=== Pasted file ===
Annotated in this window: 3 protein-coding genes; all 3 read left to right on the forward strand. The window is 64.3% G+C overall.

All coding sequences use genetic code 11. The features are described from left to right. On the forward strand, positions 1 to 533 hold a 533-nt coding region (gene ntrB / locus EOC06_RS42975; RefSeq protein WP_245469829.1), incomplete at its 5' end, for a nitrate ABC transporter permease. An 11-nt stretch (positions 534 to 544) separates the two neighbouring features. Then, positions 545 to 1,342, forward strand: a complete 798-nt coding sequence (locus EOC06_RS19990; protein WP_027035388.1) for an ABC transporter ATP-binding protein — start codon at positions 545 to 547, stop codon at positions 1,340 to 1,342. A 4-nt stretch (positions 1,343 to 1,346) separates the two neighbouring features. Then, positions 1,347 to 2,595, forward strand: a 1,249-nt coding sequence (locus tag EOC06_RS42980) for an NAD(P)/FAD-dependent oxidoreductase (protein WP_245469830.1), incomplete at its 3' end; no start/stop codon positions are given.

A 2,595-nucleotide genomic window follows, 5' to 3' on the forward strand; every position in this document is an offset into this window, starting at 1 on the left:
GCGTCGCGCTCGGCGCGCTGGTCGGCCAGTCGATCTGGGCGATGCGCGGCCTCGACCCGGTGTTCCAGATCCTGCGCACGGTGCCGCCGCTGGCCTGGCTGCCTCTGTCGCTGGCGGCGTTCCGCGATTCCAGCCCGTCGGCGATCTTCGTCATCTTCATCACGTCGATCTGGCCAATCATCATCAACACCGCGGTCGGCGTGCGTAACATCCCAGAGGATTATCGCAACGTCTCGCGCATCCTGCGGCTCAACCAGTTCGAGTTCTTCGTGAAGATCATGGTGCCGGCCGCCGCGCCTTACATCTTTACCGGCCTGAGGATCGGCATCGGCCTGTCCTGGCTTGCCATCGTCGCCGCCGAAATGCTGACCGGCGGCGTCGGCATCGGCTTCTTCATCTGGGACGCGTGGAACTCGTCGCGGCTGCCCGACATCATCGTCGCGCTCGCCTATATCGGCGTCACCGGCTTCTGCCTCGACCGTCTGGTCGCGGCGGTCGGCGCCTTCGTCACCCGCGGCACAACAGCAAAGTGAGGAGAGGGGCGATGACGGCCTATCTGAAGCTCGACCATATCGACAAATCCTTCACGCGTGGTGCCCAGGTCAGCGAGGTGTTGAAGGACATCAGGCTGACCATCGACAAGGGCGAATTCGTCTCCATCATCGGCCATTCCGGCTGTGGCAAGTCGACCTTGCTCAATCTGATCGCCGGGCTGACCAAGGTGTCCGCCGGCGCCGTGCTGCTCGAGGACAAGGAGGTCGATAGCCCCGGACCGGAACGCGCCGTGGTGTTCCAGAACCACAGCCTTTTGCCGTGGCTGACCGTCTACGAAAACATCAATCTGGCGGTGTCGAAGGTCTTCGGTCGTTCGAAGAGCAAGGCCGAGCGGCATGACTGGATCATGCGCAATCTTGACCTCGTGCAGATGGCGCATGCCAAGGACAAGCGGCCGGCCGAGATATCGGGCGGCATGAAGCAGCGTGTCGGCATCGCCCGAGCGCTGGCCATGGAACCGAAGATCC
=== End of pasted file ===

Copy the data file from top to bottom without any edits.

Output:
Annotated in this window: 3 protein-coding genes; all 3 read left to right on the forward strand. The window is 64.3% G+C overall.

All coding sequences use genetic code 11. The features are described from left to right. On the forward strand, positions 1 to 533 hold a 533-nt coding region (gene ntrB / locus EOC06_RS42975; RefSeq protein WP_245469829.1), incomplete at its 5' end, for a nitrate ABC transporter permease. An 11-nt stretch (positions 534 to 544) separates the two neighbouring features. Then, positions 545 to 1,342, forward strand: a complete 798-nt coding sequence (locus EOC06_RS19990; protein WP_027035388.1) for an ABC transporter ATP-binding protein — start codon at positions 545 to 547, stop codon at positions 1,340 to 1,342. A 4-nt stretch (positions 1,343 to 1,346) separates the two neighbouring features. Then, positions 1,347 to 2,595, forward strand: a 1,249-nt coding sequence (locus tag EOC06_RS42980) for an NAD(P)/FAD-dependent oxidoreductase (protein WP_245469830.1), incomplete at its 3' end; no start/stop codon positions are given.

A 2,595-nucleotide genomic window follows, 5' to 3' on the forward strand; every position in this document is an offset into this window, starting at 1 on the left:
GCGTCGCGCTCGGCGCGCTGGTCGGCCAGTCGATCTGGGCGATGCGCGGCCTCGACCCGGTGTTCCAGATCCTGCGCACGGTGCCGCCGCTGGCCTGGCTGCCTCTGTCGCTGGCGGCGTTCCGCGATTCCAGCCCGTCGGCGATCTTCGTCATCTTCATCACGTCGATCTGGCCAATCATCATCAACACCGCGGTCGGCGTGCGTAACATCCCAGAGGATTATCGCAACGTCTCGCGCATCCTGCGGCTCAACCAGTTCGAGTTCTTCGTGAAGATCATGGTGCCGGCCGCCGCGCCTTACATCTTTACCGGCCTGAGGATCGGCATCGGCCTGTCCTGGCTTGCCATCGTCGCCGCCGAAATGCTGACCGGCGGCGTCGGCATCGGCTTCTTCATCTGGGACGCGTGGAACTCGTCGCGGCTGCCCGACATCATCGTCGCGCTCGCCTATATCGGCGTCACCGGCTTCTGCCTCGACCGTCTGGTCGCGGCGGTCGGCGCCTTCGTCACCCGCGGCACAACAGCAAAGTGAGGAGAGGGGCGATGACGGCCTATCTGAAGCTCGACCATATCGACAAATCCTTCACGCGTGGTGCCCAGGTCAGCGAGGTGTTGAAGGACATCAGGCTGACCATCGACAAGGGCGAATTCGTCTCCATCATCGGCCATTCCGGCTGTGGCAAGTCGACCTTGCTCAATCTGATCGCCGGGCTGACCAAGGTGTCCGCCGGCGCCGTGCTGCTCGAGGACAAGGAGGTCGATAGCCCCGGACCGGAACGCGCCGTGGTGTTCCAGAACCACAGCCTTTTGCCGTGGCTGACCGTCTACGAAAACATCAATCTGGCGGTGTCGAAGGTCTTCGGTCGTTCGAAGAGCAAGGCCGAGCGGCATGACTGGATCATGCGCAATCTTGACCTCGTGCAGATGGCGCATGCCAAGGACAAGCGGCCGGCCGAGATATCGGGCGGCATGAAGCAGCGTGTCGGCATCGCCCGAGCGCTGGCCATGGAACCGAAGATCC